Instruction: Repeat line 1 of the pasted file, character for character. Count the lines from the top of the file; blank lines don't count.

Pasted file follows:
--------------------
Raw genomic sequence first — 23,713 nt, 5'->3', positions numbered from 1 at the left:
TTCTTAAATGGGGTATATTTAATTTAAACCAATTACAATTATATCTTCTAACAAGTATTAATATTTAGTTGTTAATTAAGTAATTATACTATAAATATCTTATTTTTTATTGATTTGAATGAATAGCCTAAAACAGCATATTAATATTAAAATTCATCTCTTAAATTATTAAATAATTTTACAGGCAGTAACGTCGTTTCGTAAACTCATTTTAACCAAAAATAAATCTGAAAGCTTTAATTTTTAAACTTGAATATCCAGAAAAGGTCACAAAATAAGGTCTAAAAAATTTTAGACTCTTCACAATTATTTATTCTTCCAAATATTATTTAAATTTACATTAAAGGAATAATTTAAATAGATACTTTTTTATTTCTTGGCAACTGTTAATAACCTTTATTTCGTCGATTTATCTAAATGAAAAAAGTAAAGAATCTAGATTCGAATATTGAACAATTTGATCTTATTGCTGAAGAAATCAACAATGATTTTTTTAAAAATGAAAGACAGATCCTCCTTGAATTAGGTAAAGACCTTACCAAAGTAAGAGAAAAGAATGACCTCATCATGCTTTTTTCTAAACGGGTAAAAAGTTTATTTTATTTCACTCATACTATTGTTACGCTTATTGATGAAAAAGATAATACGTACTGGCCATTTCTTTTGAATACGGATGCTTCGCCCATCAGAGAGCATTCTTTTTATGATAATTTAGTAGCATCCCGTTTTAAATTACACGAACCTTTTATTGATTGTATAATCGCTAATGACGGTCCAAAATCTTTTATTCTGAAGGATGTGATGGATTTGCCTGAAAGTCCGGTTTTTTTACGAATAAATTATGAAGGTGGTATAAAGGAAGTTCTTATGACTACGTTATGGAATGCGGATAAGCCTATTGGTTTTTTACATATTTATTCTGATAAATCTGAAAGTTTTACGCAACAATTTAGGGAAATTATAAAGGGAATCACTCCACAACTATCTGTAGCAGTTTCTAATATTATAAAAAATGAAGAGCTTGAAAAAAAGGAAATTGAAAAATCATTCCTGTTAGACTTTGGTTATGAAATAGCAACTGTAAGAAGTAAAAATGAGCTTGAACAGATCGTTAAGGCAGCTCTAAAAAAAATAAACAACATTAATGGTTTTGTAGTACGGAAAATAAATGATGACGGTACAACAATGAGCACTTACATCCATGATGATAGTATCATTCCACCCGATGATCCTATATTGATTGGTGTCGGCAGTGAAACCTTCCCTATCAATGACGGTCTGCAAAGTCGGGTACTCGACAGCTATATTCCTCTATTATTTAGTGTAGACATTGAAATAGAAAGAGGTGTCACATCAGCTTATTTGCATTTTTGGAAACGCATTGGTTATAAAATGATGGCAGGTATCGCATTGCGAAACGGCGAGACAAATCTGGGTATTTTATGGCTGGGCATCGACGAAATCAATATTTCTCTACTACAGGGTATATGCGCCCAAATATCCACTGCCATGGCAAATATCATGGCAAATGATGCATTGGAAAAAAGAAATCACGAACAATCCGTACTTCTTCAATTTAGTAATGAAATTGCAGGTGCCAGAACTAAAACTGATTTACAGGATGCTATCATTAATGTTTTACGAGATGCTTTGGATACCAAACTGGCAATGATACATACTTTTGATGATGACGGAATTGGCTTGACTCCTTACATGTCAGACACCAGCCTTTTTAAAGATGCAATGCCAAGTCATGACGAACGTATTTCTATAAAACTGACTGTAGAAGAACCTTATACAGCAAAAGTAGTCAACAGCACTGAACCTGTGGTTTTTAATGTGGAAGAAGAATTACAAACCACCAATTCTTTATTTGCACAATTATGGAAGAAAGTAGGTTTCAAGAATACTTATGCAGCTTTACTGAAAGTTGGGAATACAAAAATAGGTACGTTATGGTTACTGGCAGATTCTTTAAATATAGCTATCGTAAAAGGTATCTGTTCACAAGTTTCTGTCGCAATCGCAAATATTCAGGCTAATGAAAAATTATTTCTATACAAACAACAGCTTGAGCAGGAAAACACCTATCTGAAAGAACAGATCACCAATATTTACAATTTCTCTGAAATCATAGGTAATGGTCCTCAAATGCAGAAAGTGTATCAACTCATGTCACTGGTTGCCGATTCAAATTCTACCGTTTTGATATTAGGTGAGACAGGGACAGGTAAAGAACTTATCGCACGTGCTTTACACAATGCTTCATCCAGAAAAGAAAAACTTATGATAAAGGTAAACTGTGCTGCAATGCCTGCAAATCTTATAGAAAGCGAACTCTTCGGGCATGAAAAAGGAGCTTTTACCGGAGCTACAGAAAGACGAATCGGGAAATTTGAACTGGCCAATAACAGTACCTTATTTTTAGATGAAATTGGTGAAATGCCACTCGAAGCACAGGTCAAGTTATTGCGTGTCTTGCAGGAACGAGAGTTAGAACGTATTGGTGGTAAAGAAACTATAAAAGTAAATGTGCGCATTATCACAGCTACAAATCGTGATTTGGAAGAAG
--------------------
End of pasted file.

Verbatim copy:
Raw genomic sequence first — 23,713 nt, 5'->3', positions numbered from 1 at the left: